April 20, 2006

Grading Health Journalism

Gary Schwitzer, the publisher of, talks to Gelf about his new website that monitors medical coverage in the media.

Sarah Arnquist

Headlines hyping the latest medical advances and discoveries for better health intend to keep consumers informed, but instead often leave them confused. In a rush to tell the public about the latest sexy scientific studies, members of the media often fail to give the whole story.

Gary Schwitzer
Courtesy University of Minnesota
Gary Schwitzer, the publisher of
A study published in 2000 in the New England Journal of Medicine quantified this problem. Researchers studied five years worth of U.S. TV and newspaper stories about three drugs and found that 53 percent of the newspaper and television stories failed to mention any of the drugs' potential side effects. The media stories also over-stated or exaggerated the effectiveness of the drugs, and failed to disclose potential conflicts of interest in the experts who were interviewed. These failures exist in many other types of health-reporting, as well. For example, Gelf has noted several conflicting reports about which foods are associated with cancer and cancer prevention.

That's where Gary Schwitzer comes in. Schwitzer, the former head of the medical news unit at CNN and the founder of the Mayo Clinic's consumer health website, is the publisher of Launched in late April, the site grades health-related coverage in the U.S. media. After Schwitzer and his team identify relevant print articles and television news segments, a team of doctors from the site's funding organization grades the coverage with 10 criteria. Good marks go to stories that use multiple sources, double-check for source conflicts of interest, and explain the side effects and costs. The reviewers also check that an article assesses the quality of the evidence and quantifies the harm and benefits of a product or treatment.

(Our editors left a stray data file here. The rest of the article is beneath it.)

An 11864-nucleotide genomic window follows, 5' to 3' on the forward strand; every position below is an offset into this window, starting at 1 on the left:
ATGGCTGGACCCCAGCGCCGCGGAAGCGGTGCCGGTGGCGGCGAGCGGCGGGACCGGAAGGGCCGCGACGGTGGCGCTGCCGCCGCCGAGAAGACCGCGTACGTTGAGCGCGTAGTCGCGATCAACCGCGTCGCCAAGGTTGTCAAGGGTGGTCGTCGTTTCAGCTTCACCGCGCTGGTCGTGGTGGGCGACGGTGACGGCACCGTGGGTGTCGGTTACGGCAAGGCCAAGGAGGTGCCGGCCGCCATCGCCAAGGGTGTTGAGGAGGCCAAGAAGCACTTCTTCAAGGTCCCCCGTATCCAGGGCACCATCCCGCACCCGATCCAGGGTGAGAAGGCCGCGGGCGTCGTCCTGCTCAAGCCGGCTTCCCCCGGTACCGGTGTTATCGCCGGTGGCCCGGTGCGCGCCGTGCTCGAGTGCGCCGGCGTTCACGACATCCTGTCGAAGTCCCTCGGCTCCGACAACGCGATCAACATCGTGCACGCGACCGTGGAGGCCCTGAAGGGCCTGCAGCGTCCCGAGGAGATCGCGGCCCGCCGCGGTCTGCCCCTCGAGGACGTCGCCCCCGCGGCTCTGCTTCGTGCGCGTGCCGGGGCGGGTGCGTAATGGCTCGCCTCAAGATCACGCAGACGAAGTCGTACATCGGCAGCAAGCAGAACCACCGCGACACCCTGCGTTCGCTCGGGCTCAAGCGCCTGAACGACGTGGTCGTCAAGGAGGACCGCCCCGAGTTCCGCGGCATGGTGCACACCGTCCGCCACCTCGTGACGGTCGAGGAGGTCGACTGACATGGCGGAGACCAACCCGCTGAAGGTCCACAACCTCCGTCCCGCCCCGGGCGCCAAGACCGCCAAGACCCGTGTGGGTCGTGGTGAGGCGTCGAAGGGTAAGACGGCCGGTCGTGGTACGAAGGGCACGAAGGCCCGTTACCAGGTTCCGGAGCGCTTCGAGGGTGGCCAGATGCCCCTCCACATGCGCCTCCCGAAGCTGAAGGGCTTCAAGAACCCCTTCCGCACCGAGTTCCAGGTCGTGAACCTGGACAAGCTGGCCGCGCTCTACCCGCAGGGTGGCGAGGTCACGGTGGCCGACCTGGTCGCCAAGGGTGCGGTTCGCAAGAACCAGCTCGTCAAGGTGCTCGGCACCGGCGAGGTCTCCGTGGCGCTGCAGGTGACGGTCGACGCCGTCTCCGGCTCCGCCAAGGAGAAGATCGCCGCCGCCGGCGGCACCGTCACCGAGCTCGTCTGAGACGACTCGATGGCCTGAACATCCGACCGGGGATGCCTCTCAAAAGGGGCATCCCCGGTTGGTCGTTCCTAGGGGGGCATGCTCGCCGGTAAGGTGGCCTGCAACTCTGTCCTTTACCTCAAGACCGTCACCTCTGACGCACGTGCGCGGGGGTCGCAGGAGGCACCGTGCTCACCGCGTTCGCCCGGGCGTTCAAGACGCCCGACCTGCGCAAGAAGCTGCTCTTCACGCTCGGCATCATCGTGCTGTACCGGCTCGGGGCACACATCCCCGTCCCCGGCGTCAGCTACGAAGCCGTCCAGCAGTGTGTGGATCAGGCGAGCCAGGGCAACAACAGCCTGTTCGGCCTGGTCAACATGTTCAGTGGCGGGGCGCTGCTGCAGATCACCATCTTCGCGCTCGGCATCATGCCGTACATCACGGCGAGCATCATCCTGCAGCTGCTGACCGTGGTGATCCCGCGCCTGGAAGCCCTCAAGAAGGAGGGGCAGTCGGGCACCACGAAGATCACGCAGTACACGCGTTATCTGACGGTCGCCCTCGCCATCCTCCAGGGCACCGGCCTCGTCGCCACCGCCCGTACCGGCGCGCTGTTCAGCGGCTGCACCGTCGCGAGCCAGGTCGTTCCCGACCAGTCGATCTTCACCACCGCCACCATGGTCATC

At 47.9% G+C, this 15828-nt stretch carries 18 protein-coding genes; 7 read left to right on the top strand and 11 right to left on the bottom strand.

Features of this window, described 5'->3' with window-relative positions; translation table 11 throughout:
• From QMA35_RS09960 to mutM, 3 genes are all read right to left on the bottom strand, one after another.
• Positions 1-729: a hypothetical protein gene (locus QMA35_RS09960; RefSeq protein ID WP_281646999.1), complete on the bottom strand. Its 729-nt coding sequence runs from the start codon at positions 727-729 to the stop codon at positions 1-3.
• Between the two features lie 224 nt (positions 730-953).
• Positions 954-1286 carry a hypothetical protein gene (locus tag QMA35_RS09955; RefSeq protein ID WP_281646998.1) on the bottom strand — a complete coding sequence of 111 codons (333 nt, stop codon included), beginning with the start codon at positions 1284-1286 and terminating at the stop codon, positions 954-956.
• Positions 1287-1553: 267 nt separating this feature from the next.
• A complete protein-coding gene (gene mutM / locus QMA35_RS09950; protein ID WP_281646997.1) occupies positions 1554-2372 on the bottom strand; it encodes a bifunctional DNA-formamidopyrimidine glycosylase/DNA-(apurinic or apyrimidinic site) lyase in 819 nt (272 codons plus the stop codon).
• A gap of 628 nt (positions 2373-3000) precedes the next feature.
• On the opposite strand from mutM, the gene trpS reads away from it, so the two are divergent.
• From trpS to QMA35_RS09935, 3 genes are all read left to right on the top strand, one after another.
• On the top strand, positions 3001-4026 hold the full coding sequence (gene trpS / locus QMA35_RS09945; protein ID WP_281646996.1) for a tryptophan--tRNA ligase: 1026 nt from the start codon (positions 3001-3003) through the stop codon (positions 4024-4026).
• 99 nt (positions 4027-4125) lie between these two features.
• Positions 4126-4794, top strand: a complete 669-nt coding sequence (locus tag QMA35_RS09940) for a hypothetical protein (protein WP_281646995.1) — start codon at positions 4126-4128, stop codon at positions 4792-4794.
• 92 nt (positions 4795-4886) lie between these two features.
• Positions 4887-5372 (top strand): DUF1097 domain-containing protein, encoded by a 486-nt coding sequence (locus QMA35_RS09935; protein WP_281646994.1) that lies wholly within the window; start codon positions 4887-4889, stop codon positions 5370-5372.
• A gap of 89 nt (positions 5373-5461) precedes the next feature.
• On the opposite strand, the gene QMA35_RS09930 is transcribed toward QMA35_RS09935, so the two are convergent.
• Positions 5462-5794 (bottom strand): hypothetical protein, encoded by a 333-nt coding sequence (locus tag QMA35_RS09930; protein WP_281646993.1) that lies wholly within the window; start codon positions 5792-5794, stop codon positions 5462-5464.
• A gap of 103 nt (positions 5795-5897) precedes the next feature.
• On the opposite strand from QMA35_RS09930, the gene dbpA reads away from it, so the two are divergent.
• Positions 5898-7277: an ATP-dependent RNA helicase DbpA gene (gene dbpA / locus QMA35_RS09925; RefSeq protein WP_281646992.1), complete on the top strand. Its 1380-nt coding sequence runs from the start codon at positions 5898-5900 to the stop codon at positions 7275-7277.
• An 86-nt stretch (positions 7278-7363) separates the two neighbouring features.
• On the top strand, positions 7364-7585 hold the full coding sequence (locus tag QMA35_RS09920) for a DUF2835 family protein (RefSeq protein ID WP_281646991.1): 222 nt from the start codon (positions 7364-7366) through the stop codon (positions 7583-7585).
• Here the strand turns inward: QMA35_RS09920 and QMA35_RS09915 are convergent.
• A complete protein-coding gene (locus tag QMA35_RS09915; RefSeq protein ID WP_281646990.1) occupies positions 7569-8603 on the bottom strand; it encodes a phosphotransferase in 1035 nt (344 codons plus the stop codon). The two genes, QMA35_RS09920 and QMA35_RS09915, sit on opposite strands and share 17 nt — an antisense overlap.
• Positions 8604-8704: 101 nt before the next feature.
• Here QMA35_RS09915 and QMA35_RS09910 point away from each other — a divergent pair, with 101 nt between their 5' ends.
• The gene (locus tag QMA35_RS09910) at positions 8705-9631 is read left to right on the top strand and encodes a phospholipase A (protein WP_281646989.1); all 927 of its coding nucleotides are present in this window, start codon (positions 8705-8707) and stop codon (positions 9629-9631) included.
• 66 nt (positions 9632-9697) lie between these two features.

The bestrated coverage, like a recent AP story on less-invasive ways to replace heart valves, receives five stars. The worst, like a New York Times piece on the relationship between a low-calorie diet and long life, garner far fewer. Schwitzer, now a professor at the University of Minnesota Health Journalism program, talked with Gelf about the origins of the new site, who he thinks will benefit from it, and the symptoms of "white coat syndrome."

Gelf Magazine: Why did you create a website to review the quality of health journalism?

Gary Schwitzer: My whole career has been in health journalism. I just entered academia five years ago before that I had worked for more than 30 years in health journalism so I knew what the issues were. I learned about an Australian web site called Media Doctor and I just drooled over it. I decided that's what we needed in this country.

GM: Why does health journalism need its own reviewing website?

GS: The topics are complex and the terminology can be difficult. I think a lot of journalists might suffer from "white coat syndrome" where they defer to any white coat with a couple degree letters after their name. I think sometimes medical journalists don't get the training needed to question everything. So that's why we push people to include information about costs, conflicts of interest in sources, to not settle for one source, to quantify the benefits and costs, and to put this in the context of alternatives.

GM: Is the site fair to journalists. given the barriers they face like time and space constraints?